"In other words, it increases the risk that we will see congestion at European ports within a week," he predicts.
What can that mean? That the supply of "basically everything you see in stores" can be "affected", the consultant told NBC.
4. Impact on oil and other commodity prices
In the opinion of Salvatore R. Mercogliano, a specialist in maritime affairs and a professor of history at Campbell University in North Carolina (USA), the blockade may have "huge ramifications for world trade".
"Every day that the channel closes, container ships and oil tankers do not deliver food, fuel and manufactured products for Europe and no goods are exported Europe to the Far East ", he analyzes in a conversation with the BBC.
The Suez Canal is "particularly important as a means of transporting oil and liquefied natural gas, allowing remittances to reach Europe the Middle East," says Theo Leggett, BBC business correspondent.
In fact, 5,163 tankers passed through the channel last year, according to official channel data, moving nearly two million barrels of oil a day, estimates Lloyd's List Intelligence.
According to EIA data, total oil flows through the Suez Canal and the SUMED pipeline (built in the Gulf of Suez itself) accounted for about 9% of the total world oil traded by sea and 8% of liquefied natural gas.
Due to their importance and the uncertainties generated, world oil prices rose more than 6% on Wednesday after traffic was suspended on the canal, although they fell slightly again on Thursday.
The markets, therefore, still await the development of the events:
"Obviously, the longer this interruption lasts, the more likely it is that refiners and buyers will have to turn to the spot market to guarantee supplies else," says ING's research department.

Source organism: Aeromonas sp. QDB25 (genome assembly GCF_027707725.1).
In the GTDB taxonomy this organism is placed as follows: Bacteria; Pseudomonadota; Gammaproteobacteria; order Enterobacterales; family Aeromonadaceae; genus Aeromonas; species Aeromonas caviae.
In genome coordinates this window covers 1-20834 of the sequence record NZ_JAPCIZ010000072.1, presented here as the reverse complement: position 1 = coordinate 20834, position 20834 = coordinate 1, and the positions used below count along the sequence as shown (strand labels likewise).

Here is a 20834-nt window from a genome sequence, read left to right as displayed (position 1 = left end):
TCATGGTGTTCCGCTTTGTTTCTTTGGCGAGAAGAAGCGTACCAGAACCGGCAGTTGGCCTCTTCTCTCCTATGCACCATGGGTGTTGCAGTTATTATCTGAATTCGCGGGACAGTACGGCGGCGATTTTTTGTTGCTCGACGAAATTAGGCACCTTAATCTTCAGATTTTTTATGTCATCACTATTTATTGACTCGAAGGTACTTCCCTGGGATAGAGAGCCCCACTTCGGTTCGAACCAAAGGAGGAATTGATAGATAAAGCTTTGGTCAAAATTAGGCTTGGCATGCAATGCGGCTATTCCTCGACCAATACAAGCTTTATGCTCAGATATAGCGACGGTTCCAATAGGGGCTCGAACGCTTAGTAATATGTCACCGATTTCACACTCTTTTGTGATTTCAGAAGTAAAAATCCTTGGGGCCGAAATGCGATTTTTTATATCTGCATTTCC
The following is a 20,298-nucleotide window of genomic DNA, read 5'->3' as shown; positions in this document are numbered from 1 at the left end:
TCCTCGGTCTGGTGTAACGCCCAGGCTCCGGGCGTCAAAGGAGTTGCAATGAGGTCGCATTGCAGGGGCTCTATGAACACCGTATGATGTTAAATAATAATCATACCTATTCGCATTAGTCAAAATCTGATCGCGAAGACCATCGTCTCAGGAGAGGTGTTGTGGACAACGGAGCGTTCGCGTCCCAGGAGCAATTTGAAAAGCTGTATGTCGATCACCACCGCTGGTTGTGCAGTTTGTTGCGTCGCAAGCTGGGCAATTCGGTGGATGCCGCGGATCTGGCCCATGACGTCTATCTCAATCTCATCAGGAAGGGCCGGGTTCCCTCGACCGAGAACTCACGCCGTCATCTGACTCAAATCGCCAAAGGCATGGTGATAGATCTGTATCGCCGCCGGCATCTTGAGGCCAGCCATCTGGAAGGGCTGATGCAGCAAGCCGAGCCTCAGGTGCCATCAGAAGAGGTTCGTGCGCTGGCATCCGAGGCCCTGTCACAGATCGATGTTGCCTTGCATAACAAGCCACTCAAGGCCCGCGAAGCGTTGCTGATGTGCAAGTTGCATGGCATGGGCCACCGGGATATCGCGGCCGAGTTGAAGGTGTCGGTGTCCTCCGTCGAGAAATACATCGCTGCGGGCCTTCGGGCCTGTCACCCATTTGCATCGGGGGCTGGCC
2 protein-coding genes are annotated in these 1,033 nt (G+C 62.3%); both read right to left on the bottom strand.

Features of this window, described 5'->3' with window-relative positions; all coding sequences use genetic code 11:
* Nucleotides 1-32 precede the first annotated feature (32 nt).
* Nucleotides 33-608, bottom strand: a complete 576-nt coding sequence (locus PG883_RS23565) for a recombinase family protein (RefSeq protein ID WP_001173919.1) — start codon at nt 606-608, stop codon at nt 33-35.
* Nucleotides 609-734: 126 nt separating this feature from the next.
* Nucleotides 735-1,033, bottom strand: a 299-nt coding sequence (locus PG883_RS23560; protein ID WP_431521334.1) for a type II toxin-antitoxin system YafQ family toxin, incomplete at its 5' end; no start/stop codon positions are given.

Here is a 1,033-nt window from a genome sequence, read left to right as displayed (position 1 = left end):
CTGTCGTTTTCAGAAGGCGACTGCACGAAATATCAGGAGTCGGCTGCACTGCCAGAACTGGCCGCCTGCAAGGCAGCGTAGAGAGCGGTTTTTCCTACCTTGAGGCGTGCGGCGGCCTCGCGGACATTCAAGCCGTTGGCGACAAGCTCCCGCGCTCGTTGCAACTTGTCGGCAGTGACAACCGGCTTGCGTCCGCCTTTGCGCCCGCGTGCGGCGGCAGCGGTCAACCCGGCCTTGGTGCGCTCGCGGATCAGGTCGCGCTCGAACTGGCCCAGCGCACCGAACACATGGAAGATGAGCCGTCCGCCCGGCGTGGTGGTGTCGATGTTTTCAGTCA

Time will be the key to measuring impact over time, according to analysts.
"The effect is likely to be weak and transient. But if the blockade lasts more than a few days, it can impact the price and in a more lasting way," says Bjornar Tonhaugen, Rystad's cabinet, to the AFP agency.
What about the rest of the products and goods?
"There are millions of dollars worth of commodities on the other ships, and if the channel isn’t cleared quickly, they’ll be looking for other routes, which means more time, more fuel and more costs that can be passed on to consumers," said Ian Woods, maritime trade attorney at London firm Clyde & Co in an interview with NBC.
While analysts and markets eagerly observe the resolution of the incident, there are voices that are already warning of the lessons that can be learned it.
"It's a nightmare scenario," said the BBC's Leggett.
"The incident showed what can go wrong when the new generation of large ships, like Ever Given, has to go through narrow channels," he notes.
Although some parts of the canal were expanded as part of a major modernization program in the middle of the last decade, "it remains difficult to navigate," he says, and accidents may occur in the future with even more serious consequences.